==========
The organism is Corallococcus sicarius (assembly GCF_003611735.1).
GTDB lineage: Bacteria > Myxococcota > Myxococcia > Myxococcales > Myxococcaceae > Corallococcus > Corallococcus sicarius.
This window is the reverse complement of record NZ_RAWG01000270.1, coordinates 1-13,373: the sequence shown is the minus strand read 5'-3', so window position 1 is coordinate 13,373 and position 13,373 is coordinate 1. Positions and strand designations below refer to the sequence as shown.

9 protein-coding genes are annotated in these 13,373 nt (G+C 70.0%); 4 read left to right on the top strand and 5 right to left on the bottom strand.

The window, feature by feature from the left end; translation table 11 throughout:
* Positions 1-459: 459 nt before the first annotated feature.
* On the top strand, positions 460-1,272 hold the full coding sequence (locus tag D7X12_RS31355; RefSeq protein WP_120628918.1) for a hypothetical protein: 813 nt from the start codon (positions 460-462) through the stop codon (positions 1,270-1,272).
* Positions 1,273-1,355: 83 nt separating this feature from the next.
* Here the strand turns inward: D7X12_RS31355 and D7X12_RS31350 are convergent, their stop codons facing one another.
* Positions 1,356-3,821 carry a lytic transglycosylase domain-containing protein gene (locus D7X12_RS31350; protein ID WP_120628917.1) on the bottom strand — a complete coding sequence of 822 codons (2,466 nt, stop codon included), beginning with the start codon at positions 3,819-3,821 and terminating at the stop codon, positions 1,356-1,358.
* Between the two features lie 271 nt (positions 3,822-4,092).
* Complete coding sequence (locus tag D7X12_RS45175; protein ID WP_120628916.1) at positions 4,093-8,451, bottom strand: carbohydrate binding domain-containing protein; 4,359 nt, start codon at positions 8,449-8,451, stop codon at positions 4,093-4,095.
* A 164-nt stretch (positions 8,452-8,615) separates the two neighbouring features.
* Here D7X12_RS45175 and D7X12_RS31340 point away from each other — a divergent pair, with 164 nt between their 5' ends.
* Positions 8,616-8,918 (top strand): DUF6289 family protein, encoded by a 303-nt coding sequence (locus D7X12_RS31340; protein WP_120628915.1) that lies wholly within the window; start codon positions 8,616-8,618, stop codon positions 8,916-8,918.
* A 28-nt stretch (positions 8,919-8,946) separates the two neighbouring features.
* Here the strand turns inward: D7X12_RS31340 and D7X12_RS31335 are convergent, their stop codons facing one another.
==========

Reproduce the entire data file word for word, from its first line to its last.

The organism is Corallococcus sicarius (assembly GCF_003611735.1).
GTDB lineage: Bacteria > Myxococcota > Myxococcia > Myxococcales > Myxococcaceae > Corallococcus > Corallococcus sicarius.
This window is the reverse complement of record NZ_RAWG01000270.1, coordinates 1-13,373: the sequence shown is the minus strand read 5'-3', so window position 1 is coordinate 13,373 and position 13,373 is coordinate 1. Positions and strand designations below refer to the sequence as shown.

9 protein-coding genes are annotated in these 13,373 nt (G+C 70.0%); 4 read left to right on the top strand and 5 right to left on the bottom strand.

The window, feature by feature from the left end; translation table 11 throughout:
* Positions 1-459: 459 nt before the first annotated feature.
* On the top strand, positions 460-1,272 hold the full coding sequence (locus tag D7X12_RS31355; RefSeq protein WP_120628918.1) for a hypothetical protein: 813 nt from the start codon (positions 460-462) through the stop codon (positions 1,270-1,272).
* Positions 1,273-1,355: 83 nt separating this feature from the next.
* Here the strand turns inward: D7X12_RS31355 and D7X12_RS31350 are convergent, their stop codons facing one another.
* Positions 1,356-3,821 carry a lytic transglycosylase domain-containing protein gene (locus D7X12_RS31350; protein ID WP_120628917.1) on the bottom strand — a complete coding sequence of 822 codons (2,466 nt, stop codon included), beginning with the start codon at positions 3,819-3,821 and terminating at the stop codon, positions 1,356-1,358.
* Between the two features lie 271 nt (positions 3,822-4,092).
* Complete coding sequence (locus tag D7X12_RS45175; protein ID WP_120628916.1) at positions 4,093-8,451, bottom strand: carbohydrate binding domain-containing protein; 4,359 nt, start codon at positions 8,449-8,451, stop codon at positions 4,093-4,095.
* A 164-nt stretch (positions 8,452-8,615) separates the two neighbouring features.
* Here D7X12_RS45175 and D7X12_RS31340 point away from each other — a divergent pair, with 164 nt between their 5' ends.
* Positions 8,616-8,918 (top strand): DUF6289 family protein, encoded by a 303-nt coding sequence (locus D7X12_RS31340; protein WP_120628915.1) that lies wholly within the window; start codon positions 8,616-8,618, stop codon positions 8,916-8,918.
* A 28-nt stretch (positions 8,919-8,946) separates the two neighbouring features.
* Here the strand turns inward: D7X12_RS31340 and D7X12_RS31335 are convergent, their stop codons facing one another.